This Sunday before Pentecost is a Sunday that looks forward, towards the coming Pentecost. The texts talk about something to come: about the Holy Spirit, the helper, who will come to people and stay with them when Jesus himself is not there.
Perhaps that was a small consolation for the disciples – they would certainly have preferred to keep Jesus. But Jesus was clear: He himself had to leave them, but they would not be left alone. They would receive something in his place, a new and ever-present power, a Holy Spirit, who, like himself, was a part of God. What this Holy Spirit would do was as clear as today’s Gospel text is short. John the Evangelist writes:
Jesus said: “When the Advocate comes, whom I will send to you from the Father, the Spirit of truth who proceeds from the Father, then he will testify about me. But you too shall bear witness, for you have been with me from the beginning.”
It is a message almost in telegram form, as if the message cost per letter. Short and precise. Simply. “When the Advocate comes, he will testify about me.” Bang, boom.
We know that. We who sit here with results in hand two thousand years later. For us it is self-evident that God is Father, Son and Spirit – we know what enormous help the Spirit can give us in our daily lives. For us, the Spirit is a natural part of the Christian faith. It happened as Jesus said: The Comforter, the Holy Spirit, came. Today the Spirit testifies of God, so for all is well.
The second sentence is all the more challenging. “You too shall bear witness to me,” says Jesus. The first thing we can notice is that Jesus does not ask nicely about it. He does not ask the disciples if they would be so kind as to do him a favour. No, he states. “You MUST testify.” It’s not like it’s a matter of discussion – it just is of course.
And those “you” that Jesus is talking about, who are they then? Then, it was the twelve disciples he addressed. But the discovery was not time-limited, so it still applies today. Today we are the disciples, no matter how inadequate we feel. That’s you and I and all the other 2.4 billion Christians around the world. Today, we are the ones who have received the baton from previous generations, we are the ones who will bear witness to Jesus – it is part of being a Christian and it is not a difficult task or a burdensome requirement: the one who has experienced how communion with Jesus fundamentally changes one’s life, wants others to experience the same wonderful feeling.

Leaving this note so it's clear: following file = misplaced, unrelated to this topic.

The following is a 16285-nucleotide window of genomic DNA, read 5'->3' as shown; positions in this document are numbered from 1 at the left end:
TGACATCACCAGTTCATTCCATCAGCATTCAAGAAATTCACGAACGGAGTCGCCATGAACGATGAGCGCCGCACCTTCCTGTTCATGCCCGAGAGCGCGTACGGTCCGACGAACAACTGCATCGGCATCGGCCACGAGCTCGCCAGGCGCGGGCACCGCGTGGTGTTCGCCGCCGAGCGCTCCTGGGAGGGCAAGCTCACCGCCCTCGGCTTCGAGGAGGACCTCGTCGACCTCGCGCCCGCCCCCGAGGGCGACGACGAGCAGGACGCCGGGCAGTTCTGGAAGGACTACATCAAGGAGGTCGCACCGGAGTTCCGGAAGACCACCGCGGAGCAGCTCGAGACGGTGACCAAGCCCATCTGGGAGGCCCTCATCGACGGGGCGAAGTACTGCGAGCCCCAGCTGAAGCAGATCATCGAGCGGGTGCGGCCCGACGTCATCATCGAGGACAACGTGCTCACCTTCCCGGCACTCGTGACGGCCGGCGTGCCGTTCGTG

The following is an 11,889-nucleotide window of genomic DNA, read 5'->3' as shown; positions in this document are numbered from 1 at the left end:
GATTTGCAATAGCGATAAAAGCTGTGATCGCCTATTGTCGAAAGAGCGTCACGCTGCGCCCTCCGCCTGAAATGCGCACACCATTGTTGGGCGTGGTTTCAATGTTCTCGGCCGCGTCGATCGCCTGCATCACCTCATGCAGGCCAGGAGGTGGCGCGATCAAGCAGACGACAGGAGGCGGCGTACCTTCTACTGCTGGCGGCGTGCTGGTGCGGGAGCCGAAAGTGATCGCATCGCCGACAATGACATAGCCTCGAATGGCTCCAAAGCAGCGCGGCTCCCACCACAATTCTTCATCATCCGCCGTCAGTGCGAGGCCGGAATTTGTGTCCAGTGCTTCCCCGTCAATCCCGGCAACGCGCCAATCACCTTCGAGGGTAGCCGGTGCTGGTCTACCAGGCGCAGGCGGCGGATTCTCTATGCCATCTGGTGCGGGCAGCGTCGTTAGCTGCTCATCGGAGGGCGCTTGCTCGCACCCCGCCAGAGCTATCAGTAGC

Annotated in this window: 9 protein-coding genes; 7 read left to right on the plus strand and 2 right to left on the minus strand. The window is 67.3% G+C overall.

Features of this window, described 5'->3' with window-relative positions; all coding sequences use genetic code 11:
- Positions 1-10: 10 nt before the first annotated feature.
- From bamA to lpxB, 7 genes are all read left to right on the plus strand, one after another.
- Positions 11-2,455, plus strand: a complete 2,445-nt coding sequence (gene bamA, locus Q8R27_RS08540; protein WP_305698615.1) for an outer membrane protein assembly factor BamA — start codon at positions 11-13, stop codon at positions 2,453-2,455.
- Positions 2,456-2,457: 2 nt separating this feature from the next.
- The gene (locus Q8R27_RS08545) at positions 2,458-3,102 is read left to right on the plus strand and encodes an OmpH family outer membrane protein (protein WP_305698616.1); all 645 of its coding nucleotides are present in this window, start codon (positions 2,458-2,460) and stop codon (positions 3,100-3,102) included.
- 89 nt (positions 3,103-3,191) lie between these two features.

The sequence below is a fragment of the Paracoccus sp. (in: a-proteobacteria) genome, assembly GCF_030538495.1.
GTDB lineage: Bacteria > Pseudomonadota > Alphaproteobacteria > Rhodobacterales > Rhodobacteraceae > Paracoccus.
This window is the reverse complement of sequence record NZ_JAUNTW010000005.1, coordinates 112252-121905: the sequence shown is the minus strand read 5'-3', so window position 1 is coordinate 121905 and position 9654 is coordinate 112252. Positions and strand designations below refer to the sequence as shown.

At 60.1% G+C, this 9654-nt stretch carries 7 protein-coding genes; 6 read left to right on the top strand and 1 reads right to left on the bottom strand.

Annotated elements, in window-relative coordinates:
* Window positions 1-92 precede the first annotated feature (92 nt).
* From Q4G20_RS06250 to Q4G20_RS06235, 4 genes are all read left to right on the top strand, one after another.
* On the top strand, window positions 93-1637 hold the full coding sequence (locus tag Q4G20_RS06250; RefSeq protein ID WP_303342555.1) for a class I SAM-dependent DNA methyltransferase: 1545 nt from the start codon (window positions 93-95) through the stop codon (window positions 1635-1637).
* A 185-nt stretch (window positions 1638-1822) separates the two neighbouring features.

So when Jesus says that “you must also bear witness”, he is speaking directly to you and me. Behind the words also lies another message: we cannot sit back and wait for God to fix everything. No, if we want to create a better future, we must enter into a partnership with God. God does what only God can, but we must at the same time do what is our responsibility.
Therefore, it is us who must tell about the things Jesus has done – both in history and in our own lives. We are the ones who need to be clear about what Jesus teaches, we are the ones who need to show the world that it is not over: we do not need to be afraid, we do not need to feel hopeless and we do not need to accept destructive and anti-human ideologies which have their roots in Evil.
Seen from that perspective, Jesus gives you and me an important mission: Everything rests in God’s hands, but for the Christian message to reach out, both the Spirit’s witness and ours are needed.
So what Jesus is saying is that we are needed, you and I, no matter how weak and flawed we are as individuals, we are needed. It is precisely our testimonies and our stories that are needed, so that our fellow human beings can hear about Jesus, create a relationship with him and thus find the path that leads straight and home.
Remember that Jesus does not ask if we want, he only says that we must. So let’s take that mission seriously. The helper is coming, next weekend is Pentecost. But already today, Jesus commissions us to tell about him to everyone who will listen.
God bless you!